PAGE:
Showing posts from November, 2019

Book review: Spider Love Song and Other Stories by Nancy Au

I first came across Nancy Au’s work when I read her short story, “Odonata at Rest” in the (now sadly on-hiatus) speculative fiction journal, Liminal Stories. “Odonata at Rest” remains one of my favorite stories from that brilliant journal: a gentle, shimmering story of unexpected connections, with a delicate air of fabulism. When I found that Nancy Au’s first collection of short stories was out, I was thrilled for the chance to read it. Spider Love Song and Other Stories does not disappoint. These seventeen stories slide from realism to outright fantasy, and all points in between. They are centered primarily upon Chinese-American communities in contemporary California, and many, like “Odonata at Rest,” seem to occupy a liminal space between realism and fantasy; even when events are wholly explainable by reality, they seem outlined by the uncanny. In “How to Become Your Own Odyssey, or The Land of Indigestion,” a father eats in his sleep, cleaning out the refrigerator, eating “w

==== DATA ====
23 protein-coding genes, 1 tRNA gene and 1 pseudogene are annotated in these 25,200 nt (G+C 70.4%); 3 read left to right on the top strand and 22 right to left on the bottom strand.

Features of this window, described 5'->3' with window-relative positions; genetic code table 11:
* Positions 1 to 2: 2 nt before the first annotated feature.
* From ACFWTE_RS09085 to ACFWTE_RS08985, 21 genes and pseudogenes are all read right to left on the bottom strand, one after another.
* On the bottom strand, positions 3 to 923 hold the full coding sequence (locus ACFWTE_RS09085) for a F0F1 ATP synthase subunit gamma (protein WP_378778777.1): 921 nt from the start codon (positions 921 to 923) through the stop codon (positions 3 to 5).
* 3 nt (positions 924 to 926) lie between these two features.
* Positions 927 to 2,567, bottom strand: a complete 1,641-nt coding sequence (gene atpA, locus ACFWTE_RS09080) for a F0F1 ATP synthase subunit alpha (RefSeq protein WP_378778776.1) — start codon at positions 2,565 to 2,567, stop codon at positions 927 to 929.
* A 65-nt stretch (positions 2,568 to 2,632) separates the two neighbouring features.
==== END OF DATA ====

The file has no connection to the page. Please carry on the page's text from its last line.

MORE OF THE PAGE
Award eligibility post for 2019

Well, it’s that time of year when writers make posts about their award eligibility for the year. I had four new stories published in 2019. I admit that “The Message” and “The Red Cloak” are particularly dear to my heart, but I’d be honored if you took a look at any of them.  “The Bone Lands”  (fantasy, 3821 words).  Kaleidotrope , January 2019. I sought you on a plain of whistling bones. I walked through towers made of giants’ femurs, and under the great curved arches of a leviathan’s ribs. A journey to the underworld. A story about what love can and cannot do. Reviewed by SFRevu: “A beautiful tale about the power of love.”  “The Message”  (science fiction, 4236 words).  The Future Fire , February 2019. They say I’m too young to remember what this country once was. They say I don’t remember that brief period of hope and freedom, which bloomed just briefly between dark ages. When it seemed like the world might actually come together to solve its problems. Whe